Deep Thoughts Outlander 403: The False Bride

Roger Mac Wakefield stares at deer

Oh dig me a grave and dig it sae deep,
And cover it over with wee flowers sae sweet.
And I lay me down for to take a long sleep
And maybe in time I’ll forget her.

I was ready for some lightheartedness this week, and Outlander delivered…for at least 15 solid minutes. Spoilers ahead for episode 403, “The False Bride”.

Harmony on Earth

The book Tuscarora have been changed on the show to the much more documented Cherokee, the largest tribe on the southeastern coast. The Cherokee had already lost about 75% of their original tribal lands to English treaties and half their people to a smallpox epidemic by the early 18th century. As John Quincy Meyers tells the Frasers, not only could Cherokee women pick their own partners, they sat on councils, owned property and were religious leaders. In a 1757 visit to the governor of North Carolina, the Cherokee leader Attakullakulla said, “Since the white man as well as the red was born of woman, did not the white man admit women to their council?” These are the people that the English (and early on this episode, Jamie, which made me flinch) refer to as “savages” in the common parlance of the time. The skull Claire finds in the woods, with its bone-deep cut and fiery opal, belong to a man she initially believes to be Cherokee, but later discovers is a time-traveler like herself. It’s a call back to Gillian Edgars, and the fervent desire to change the outcome of a culture destined to be on the losing end of history. We don’t know the reason the man the credits call Otter-Tooth traveled back in time, but his benevolent treatment of Claire establishes her once more as a link not only to the supernatural, but of empathy and knowledge from one culture to another.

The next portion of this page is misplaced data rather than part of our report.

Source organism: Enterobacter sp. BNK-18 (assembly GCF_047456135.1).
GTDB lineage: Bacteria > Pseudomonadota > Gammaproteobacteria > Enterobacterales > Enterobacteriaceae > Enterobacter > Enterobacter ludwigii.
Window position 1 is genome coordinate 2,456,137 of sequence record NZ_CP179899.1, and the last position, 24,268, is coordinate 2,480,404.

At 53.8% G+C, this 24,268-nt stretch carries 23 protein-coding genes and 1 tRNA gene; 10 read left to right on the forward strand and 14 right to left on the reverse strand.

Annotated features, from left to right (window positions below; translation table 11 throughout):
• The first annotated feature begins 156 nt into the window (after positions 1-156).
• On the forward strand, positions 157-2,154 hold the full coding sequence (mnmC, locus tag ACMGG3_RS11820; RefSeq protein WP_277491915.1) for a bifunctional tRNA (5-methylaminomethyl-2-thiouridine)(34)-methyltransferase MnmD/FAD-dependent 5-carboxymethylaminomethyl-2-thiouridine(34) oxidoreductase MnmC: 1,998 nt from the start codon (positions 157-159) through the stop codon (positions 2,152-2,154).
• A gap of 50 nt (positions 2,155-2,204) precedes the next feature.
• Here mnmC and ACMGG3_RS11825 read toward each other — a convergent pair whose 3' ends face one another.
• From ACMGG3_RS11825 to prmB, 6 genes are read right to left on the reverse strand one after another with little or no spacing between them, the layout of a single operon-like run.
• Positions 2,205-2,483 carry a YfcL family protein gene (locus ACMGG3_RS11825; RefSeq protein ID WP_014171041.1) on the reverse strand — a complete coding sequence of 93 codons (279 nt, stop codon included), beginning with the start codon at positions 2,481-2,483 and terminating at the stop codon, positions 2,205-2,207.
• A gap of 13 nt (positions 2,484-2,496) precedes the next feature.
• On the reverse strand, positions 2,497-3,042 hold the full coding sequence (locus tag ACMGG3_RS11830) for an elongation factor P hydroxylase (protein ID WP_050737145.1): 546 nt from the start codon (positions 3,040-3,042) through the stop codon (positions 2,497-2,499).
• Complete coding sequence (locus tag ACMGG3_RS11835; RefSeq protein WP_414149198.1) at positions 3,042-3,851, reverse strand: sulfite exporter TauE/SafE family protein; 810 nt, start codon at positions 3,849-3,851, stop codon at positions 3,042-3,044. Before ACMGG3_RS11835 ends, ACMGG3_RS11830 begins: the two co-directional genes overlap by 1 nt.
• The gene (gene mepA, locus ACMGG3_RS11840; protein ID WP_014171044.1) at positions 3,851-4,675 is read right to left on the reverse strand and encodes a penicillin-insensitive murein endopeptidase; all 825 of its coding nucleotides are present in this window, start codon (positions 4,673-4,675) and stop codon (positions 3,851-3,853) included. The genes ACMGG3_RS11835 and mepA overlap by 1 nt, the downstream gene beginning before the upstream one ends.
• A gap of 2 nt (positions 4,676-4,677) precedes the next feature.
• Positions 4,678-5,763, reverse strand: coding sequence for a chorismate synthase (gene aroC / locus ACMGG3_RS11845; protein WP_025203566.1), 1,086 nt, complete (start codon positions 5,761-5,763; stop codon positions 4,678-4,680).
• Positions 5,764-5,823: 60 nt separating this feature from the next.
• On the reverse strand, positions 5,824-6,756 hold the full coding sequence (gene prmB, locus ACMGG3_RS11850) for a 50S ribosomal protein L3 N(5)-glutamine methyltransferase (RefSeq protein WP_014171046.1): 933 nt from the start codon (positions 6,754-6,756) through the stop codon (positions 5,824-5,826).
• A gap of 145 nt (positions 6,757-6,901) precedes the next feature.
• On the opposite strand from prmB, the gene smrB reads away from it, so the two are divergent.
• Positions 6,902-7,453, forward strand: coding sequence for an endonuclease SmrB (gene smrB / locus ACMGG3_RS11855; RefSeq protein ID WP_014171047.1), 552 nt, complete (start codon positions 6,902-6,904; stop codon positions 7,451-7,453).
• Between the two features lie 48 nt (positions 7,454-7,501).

May We Never Fall Out